The tracks started to hum and the overhead cable sing. Mick put his hand on Willie’s arm and said, “Red now.” Willie pressed the button and the signal went red. Jinnie spotted the headlights of the locomotive and thought it was slowing. As it got closer it was now obviously slowing. It finally halted a metre short of the red light. For a minute the driver sat in his cab waiting for it to turn green. Fed up with waiting he started to climb down and Jinnie fired. The bullet went clean through his right thigh and he toppled onto the track. Mick said, “Go, go, go,” into his radio and the attack teams arose from either side of the track. But not before Jinnie fired again, putting a second bullet through the telephone handset. Jinnie looked at them and shrugged saying, “You can’t be too careful.”
Mick gave the signal to blow the power masts and one after another they were toppled, accompanied by several bright flashes as the 15Kv lines shorted out. Mick said, “Right you three, go, you are now more needed to get Kirsten home.” Jinnie didn’t need telling twice. The rifle was already in pieces and disappearing into the hold-all. As they left, Jinnie stole a glance at the mission below. The driver was trussed up like a chicken but he had a field dressing on his leg. There was the sound of breaking glass and explosions, several carriage doors were hanging off and men were climbing in but there was very little gunfire. Jinnie hoped that was a good sign.
Willie put the gun bag in the boot, under the mat in the spare wheel well, and slid a big toolbox and two suitcases on top, fixing them down with elasticated straps. Willie donned his chauffeur’s cap and started the engine. Steven and Jinnie stood by the Mercedes’s open rear doors listening and watching the tree line. There was still very little gunfire and the explosions had died down. After a few minutes, resistance fighters started to emerge from the treeline helping bedraggled people, one or two still had chains around their ankles and wrists. More time passed and the noises of battle became fewer and fewer.
Then two resistance men virtually carried a blonde woman from the trees and headed towards them. As they neared, Jinnie recognised Kirsten from the photo, but she looked awful, she was dirty, battered and bruised, and struggling to walk. At least her manacles had been removed but there were raw patches on her wrists and ankles where they had clearly been rubbing. Jinnie spoke to her gently first in German and then, she hoped to reassure her in English, telling her that they were there to take her to England and her family. Jinnie knew she understood when her chest started heaving and she began to sob.
Steven and Jinnie put Kirsten between them on the back seat and drove out of the field onto the road and away from the cutting. Willie slowed for a moment and extracted a first aid kit from the glove box and handed it to them. They tried to clean the raw patches with antiseptic wipes but Kirsten winced because the antiseptic stung badly. Jinnie opened the fridge and found several large bottles of water she found gauze pads which she moistened and Kirsten found that more tolerable. Seeing the water Kirsten asked for a drink saying in German she hadn’t eaten or drunk in two days. Steven told her to just sip a little water, not to gulp it down as it would make her ill, she could come back for more in a bit.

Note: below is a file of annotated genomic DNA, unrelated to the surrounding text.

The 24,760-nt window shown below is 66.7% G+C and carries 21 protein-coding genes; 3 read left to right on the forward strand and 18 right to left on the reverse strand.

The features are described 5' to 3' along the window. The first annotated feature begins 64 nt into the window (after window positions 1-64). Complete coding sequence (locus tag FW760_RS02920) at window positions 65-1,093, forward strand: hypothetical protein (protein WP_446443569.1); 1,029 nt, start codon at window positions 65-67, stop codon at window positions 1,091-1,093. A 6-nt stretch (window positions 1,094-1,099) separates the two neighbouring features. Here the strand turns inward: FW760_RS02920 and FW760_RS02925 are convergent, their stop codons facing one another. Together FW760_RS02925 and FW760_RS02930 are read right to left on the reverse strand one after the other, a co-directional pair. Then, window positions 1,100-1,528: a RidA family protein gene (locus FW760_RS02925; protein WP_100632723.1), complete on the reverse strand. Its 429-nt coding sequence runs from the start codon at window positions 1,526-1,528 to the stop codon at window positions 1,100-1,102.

With the raw patches a bit cleaner, Jinnie turned to Kirsten’s face and did her best to clean it up with gauze and water. Steven found a tube of salve and applied it to the sores, scratches and cuts. Each slight bump she went over caused Kirsten to wince so Jinnie asked if she was in pain. Kirsten said “Yes” and Jinnie found some aspirins in the first aid kit and handed two to Kirsten that she washed down with a drop more water.
Eventually, Kirsten dropped off to sleep with her head on Jinnie’s shoulder, giving Jinnie and Steven a chance to talk. Steven said he was shocked at her condition. He didn’t expect the Germans to treat her that badly. Jinnie said they obviously tortured her and then decided to dispose of her, she was worried about her mental condition and asked Willie if he was in touch with Mick, he said no but the Hamburg resistance would be. Willie asked if the submarine carried a doctor. Jinnie said she didn’t know but with 100 people on board, they had to carry someone with medical training.
It was still dark when Willie handed them over to the Hamburg resistance on the outskirts of the city. The new team shook their hands and talked about the attack on the train. The Nazis were going mad. They had put out a cover story of a prison train being involved in an accident, bringing down several kilometres of overhead line and two bridges. Some of the prisoners had escaped when the guards were disabled and they were dangerous and being hunted. But they knew better, the word was it was a resistance attack and it had freed over 200 prisoners on their way to a concentration camp as well as some being taken to an extermination camp. They were in high spirits, it was a great success and only a few resistance fighters had been injured.
The Opal Astra they transferred to was a bit of a comedown from the Merc, but it was only taking them to the boat that was meeting the submarine. Now that Kirsten was awake again Jinnie kept talking to her, telling her what they were doing and where they were going. Willie took one of the resistance men aside and asked him to tell Mick of their worries of Kirsten’s mental conditions and that they believed she had been tortured and would need urgent medical assistance on landing. Willie asked for the Glocks back, explaining that they wouldn’t need them now and, in any case, the submarine’s captain wouldn’t like them being taken on board.